Important to Respect Traditions
Rotary International Leader &
Corporate CEO, Challenges All To Respect Traditions
• In Rotary, every religion is respected,
every tradition is welcomed, and every conviction is honored, for
in Rotary, we join in friendship and we are bonded by our dedication
As I visit with social entrepreneurs around the world, I often find that religion is a motivating factor for their desire to do something that matters. Although rarely discussed, taking religion out of social entrepreneurship would, for some at least, rob it of its heart and soul. [
It has been my honor to speak at a few Rotary
District Conferences at discounted fees, but I've not been paid
by Rotary International.]
Of course, many people approach social entrepreneurship
from a purely secular point of view, including some who are religious,
but that does not negate the influence of religion for others.
This week, I am attending the 2015 Parliament
of the World’s Religions here in Salt Lake City, a gathering
of 10,000 religious people looking to advance world peace, many
through some form of social entrepreneurship.
K.R. Ravindran, President of Rotary International,
a global organization with 34,000 clubs and 1.2 million members,
most of whom are business and community leaders, will speak at the
conference. He shared excerpts from his speech with me in advance.
Highlighting the importance of respect, he
said, “ In Rotary, every religion is respected, every tradition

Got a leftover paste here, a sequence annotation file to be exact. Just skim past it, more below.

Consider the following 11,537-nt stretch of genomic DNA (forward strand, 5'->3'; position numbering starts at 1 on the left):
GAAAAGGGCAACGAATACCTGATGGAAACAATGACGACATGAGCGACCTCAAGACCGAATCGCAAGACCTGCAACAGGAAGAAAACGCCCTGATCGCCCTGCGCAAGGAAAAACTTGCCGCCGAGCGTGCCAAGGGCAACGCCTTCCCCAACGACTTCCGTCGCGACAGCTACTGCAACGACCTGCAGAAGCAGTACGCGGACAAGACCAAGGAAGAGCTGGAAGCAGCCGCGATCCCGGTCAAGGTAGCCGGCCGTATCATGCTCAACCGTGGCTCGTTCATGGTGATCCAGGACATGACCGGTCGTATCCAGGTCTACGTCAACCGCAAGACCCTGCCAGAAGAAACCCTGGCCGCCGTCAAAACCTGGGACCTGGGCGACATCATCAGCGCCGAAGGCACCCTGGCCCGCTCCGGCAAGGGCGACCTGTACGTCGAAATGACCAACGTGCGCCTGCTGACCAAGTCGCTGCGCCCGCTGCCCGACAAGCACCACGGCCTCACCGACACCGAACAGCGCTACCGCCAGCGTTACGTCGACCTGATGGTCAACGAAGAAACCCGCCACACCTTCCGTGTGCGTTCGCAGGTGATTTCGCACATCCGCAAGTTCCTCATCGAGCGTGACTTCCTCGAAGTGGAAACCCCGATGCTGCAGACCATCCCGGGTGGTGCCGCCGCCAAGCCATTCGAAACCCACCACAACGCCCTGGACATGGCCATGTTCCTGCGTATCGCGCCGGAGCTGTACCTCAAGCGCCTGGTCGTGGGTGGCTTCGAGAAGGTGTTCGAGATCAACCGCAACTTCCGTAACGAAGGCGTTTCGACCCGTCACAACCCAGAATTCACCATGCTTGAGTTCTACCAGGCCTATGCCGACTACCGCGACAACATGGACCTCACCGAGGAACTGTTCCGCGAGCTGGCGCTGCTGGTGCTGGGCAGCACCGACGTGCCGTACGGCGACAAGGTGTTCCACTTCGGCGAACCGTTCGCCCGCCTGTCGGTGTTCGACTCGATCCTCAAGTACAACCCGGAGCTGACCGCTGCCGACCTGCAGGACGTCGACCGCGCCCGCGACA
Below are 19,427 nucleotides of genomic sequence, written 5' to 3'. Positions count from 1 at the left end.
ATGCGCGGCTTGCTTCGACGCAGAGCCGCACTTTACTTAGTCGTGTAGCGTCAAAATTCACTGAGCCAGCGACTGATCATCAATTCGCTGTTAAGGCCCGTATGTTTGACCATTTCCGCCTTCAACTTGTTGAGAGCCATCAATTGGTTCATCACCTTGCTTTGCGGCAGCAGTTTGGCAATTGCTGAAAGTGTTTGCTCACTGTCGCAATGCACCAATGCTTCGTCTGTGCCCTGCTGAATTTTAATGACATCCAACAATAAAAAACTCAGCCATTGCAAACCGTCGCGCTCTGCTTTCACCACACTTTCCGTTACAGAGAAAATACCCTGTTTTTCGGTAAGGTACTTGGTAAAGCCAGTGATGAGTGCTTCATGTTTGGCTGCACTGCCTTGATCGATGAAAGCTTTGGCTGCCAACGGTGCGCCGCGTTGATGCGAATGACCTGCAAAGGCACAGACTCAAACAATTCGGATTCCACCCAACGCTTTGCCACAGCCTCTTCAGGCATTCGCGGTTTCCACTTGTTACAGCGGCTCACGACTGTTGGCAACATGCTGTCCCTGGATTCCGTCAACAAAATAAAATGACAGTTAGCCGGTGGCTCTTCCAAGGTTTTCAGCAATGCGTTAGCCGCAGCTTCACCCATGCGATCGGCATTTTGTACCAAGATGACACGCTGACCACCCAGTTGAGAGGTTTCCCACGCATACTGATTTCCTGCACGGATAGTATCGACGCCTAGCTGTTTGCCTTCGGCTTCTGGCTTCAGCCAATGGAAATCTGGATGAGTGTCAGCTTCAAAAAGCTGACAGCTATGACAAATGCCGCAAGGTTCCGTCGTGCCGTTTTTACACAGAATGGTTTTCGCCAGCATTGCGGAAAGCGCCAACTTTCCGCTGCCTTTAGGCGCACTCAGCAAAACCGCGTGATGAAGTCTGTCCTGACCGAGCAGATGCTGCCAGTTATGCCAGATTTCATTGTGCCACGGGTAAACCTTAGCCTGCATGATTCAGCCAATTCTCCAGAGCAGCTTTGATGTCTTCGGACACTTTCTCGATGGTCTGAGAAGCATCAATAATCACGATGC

is welcomed, and every conviction is honored, for in Rotary, we
join in friendship and we are bonded by our dedication to service.
Rotary’s motto is “Service above
self.” In a thought that is highly relevant for social entrepreneurs,
Ravindran connects that motto to religion in his remarks, noting,
“Service gives people a way to come together and a reason
to work together for the common good, regardless of their differences.
Charity and serving those with the greatest needs are ideas common
to every religion, which is what Rotary is all about.”
Thirty years ago, Rotary took on the challenge
of eradicating polio. At that time, there were about 350,000 cases
of polio each year. In 2014, there were just 356 cases, reflecting
a 99.9 percent reduction. The eradication of polio now appears certain
within this decade.
Of this effort, Ravindran says, “Rotary’s
decades-long fight to end polio is perhaps the greatest example
of a project that has united every Rotary member around the world
in pursuit of a single, shared goal”
On Friday, October 16, 2015 at noon Eastern,
Ravindran will join me here for a live discussion about the role
of religion in business and social entreprneurship. Tune in here
then to watch the interview live. Post questions in the comments
below or tweet questions before the interview to @devindthorpe.
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He and Vanathy have been married since 1975,
and they have two children and a recently born grandchild.
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